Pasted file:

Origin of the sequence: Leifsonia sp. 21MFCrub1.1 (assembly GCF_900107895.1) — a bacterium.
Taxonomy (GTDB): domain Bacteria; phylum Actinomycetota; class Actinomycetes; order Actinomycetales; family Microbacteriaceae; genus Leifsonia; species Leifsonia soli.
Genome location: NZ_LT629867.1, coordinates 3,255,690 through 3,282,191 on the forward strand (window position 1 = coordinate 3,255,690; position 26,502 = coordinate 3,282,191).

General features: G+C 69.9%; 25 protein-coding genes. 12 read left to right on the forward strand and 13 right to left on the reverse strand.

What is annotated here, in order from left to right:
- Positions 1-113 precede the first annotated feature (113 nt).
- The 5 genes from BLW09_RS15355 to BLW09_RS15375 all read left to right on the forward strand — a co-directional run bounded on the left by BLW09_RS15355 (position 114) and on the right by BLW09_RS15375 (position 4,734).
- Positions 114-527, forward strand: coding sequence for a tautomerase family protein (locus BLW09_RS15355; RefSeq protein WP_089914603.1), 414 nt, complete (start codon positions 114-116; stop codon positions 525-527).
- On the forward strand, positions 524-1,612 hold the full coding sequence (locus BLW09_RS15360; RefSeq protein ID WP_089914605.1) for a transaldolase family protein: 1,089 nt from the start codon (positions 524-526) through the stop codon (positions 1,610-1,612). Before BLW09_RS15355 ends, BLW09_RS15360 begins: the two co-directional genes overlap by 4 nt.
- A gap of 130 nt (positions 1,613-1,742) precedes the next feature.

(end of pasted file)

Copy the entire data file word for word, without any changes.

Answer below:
Origin of the sequence: Leifsonia sp. 21MFCrub1.1 (assembly GCF_900107895.1) — a bacterium.
Taxonomy (GTDB): domain Bacteria; phylum Actinomycetota; class Actinomycetes; order Actinomycetales; family Microbacteriaceae; genus Leifsonia; species Leifsonia soli.
Genome location: NZ_LT629867.1, coordinates 3,255,690 through 3,282,191 on the forward strand (window position 1 = coordinate 3,255,690; position 26,502 = coordinate 3,282,191).

General features: G+C 69.9%; 25 protein-coding genes. 12 read left to right on the forward strand and 13 right to left on the reverse strand.

What is annotated here, in order from left to right:
- Positions 1-113 precede the first annotated feature (113 nt).
- The 5 genes from BLW09_RS15355 to BLW09_RS15375 all read left to right on the forward strand — a co-directional run bounded on the left by BLW09_RS15355 (position 114) and on the right by BLW09_RS15375 (position 4,734).
- Positions 114-527, forward strand: coding sequence for a tautomerase family protein (locus BLW09_RS15355; RefSeq protein WP_089914603.1), 414 nt, complete (start codon positions 114-116; stop codon positions 525-527).
- On the forward strand, positions 524-1,612 hold the full coding sequence (locus BLW09_RS15360; RefSeq protein ID WP_089914605.1) for a transaldolase family protein: 1,089 nt from the start codon (positions 524-526) through the stop codon (positions 1,610-1,612). Before BLW09_RS15355 ends, BLW09_RS15360 begins: the two co-directional genes overlap by 4 nt.
- A gap of 130 nt (positions 1,613-1,742) precedes the next feature.